We can use the Dual function though to build our own dual data-typed value with the correct sequential number. Using the output of the Month function as the first parameter of the Dual statement will only take the text part of that value. The correct sequential number can be calculated by working out how many months back the start of the year was and then taking away the months back for the date in question.

The whole of that code looks like this:

``Dual(Month(Month), (Floor([Months Back]/12)*12)-[Months Back]) as [Rolling Month],``

We can get the number of rolling years back from our Months Back value by taking the integer part of the number of months back divided by 12. In order to turn that into text to show as a dimension we want to suffix it with the text “Years Back”. As having “0 Years Back” looks a bit naff, we need to have anything in the past 12 months showing as “Current Year”. Having that text means that sorting on the field breaks (as it would if you have more than a decade of data), so we need to use the dual function again.

Putting all of that together gives us this statement:

``````Dual(if([Months Back] < 12, 'Current Year',
Floor([Months Back]/12) & ' Years Back'),
Floor([Months Back]/12)) as [Rolling Year]``````

We then have the two dimensions that we can use in a line chart: ## Putting It All Together

This code generates a whole bunch of dates and then applies the date code described above in a resident load. You can copy and paste this to a new app and see the code working in isolation, or your can take parts of it to apply to your own data.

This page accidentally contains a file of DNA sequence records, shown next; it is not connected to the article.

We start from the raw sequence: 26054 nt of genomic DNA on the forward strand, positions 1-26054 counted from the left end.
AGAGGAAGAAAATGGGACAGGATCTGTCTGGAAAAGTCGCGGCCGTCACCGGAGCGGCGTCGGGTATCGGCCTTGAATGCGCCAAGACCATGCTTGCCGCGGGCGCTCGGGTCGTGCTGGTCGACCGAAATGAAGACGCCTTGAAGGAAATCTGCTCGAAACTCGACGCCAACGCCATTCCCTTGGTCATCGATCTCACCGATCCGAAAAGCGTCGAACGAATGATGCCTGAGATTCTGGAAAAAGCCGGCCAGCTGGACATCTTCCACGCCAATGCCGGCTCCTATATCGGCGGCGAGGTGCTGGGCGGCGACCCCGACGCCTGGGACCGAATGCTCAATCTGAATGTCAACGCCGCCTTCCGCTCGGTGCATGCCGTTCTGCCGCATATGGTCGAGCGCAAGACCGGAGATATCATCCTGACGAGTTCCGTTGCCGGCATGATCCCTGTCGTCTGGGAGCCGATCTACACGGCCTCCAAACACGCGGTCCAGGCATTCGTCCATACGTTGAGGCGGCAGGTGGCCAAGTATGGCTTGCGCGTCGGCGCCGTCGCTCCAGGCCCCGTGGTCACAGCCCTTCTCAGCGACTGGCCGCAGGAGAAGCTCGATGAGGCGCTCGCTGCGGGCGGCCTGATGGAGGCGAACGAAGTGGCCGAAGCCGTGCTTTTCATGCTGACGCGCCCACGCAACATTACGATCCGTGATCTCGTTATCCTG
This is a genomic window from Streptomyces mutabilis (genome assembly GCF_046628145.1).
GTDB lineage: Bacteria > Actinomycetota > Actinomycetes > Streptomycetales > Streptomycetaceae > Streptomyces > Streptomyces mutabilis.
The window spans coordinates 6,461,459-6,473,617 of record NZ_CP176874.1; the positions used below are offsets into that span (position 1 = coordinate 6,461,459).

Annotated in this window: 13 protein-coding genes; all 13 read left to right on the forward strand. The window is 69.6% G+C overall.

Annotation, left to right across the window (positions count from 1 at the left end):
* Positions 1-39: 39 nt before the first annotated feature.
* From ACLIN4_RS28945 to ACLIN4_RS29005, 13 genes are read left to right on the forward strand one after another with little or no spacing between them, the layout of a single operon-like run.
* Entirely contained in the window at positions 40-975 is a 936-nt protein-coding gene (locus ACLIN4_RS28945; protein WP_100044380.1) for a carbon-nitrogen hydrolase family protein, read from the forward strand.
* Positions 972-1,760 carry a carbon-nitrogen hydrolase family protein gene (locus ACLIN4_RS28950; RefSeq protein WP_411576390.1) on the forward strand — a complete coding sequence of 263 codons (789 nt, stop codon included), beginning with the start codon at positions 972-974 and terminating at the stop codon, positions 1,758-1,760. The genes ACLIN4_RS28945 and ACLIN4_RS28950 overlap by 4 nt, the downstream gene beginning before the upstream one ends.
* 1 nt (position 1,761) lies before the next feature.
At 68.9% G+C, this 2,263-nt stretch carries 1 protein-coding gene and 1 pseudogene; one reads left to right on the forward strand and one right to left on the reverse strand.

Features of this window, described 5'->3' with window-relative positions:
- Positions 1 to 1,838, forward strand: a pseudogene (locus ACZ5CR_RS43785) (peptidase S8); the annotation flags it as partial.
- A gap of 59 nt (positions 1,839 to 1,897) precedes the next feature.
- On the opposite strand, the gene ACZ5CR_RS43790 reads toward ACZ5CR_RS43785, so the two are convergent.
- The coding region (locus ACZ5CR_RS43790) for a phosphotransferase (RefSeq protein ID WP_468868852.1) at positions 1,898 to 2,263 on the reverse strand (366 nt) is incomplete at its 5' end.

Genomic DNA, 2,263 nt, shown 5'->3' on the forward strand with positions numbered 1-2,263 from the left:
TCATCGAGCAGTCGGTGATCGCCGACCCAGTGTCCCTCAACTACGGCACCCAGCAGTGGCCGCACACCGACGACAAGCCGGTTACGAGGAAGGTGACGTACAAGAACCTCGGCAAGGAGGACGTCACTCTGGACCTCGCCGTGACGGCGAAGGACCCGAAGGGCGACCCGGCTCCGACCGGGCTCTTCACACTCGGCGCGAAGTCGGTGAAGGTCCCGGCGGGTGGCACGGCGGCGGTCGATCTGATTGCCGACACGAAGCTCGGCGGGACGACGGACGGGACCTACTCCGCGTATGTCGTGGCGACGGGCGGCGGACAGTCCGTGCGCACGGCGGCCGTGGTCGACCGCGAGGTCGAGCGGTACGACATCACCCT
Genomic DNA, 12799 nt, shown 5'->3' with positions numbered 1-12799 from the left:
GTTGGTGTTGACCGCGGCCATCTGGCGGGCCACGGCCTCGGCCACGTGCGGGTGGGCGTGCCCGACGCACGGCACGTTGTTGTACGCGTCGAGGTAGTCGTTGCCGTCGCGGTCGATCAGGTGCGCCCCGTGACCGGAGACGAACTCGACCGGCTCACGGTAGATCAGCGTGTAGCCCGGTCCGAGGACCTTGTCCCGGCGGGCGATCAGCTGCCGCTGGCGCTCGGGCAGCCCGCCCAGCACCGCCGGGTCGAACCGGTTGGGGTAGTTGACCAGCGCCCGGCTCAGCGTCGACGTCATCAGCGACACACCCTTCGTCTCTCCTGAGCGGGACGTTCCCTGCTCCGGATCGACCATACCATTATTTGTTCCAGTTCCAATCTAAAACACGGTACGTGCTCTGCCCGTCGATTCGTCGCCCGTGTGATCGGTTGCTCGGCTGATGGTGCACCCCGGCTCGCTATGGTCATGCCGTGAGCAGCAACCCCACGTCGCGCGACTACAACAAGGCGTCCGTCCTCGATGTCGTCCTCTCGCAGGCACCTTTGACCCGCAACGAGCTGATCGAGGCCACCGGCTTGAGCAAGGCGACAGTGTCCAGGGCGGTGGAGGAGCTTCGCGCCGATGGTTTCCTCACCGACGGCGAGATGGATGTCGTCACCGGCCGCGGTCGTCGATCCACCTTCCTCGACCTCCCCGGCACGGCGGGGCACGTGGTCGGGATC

``````tmpDate:
Date(today()-RowNo(), 'DD MMM YYYY') as Date
AUTOGENERATE(2000);

Dates:
*,
Dual(Month(Month),
(Floor([Months Back]/12)*12)-[Months Back]) as [Rolling Month],
Dual(if([Months Back] < 12, 'Current Year',
Floor([Months Back]/12) & ' Years Back'),
Floor([Months Back]/12)) as [Rolling Year]
;
*,
(Year(today()) * 12) + Month(Today()) - MonthNo as [Months Back]
;
Rand() * 1000 as Value,
Date,
Date(MonthStart(Date), 'MMM YYYY') as Month,
(Year(Date) * 12) + Month(Date) as MonthNo,
Month(Date) as [Month Name]
RESIDENT tmpDate
;

DROP TABLE tmpDate;``````

Something else you might want to deal with when looking at rolling months is a run rate value for the current month, which takes into account how far through the month we are and what the value will be if extrapolated to the number of days in the month. I have covered this in a previous post.

Not only does this code give you dimensions that you can use in your charts, the same dimensions can be used in set analysis also. To create the variance to prior rolling twelve months gauge at the top of the chart you can now just use this code:

``````(Sum({<[Rolling Year]*={'1 Years Back'}>}Value) /
Sum({<[Rolling Year]*={'Current Year'}>}Value)) -1``````

An example QVF file including this code and some example charts can be downloaded from the Qlik Community post.

I would be very interested to hear from you on this technique and whether you have used similar or can suggest other ways it could be used. Please use the comments below if you would like to add your thoughts.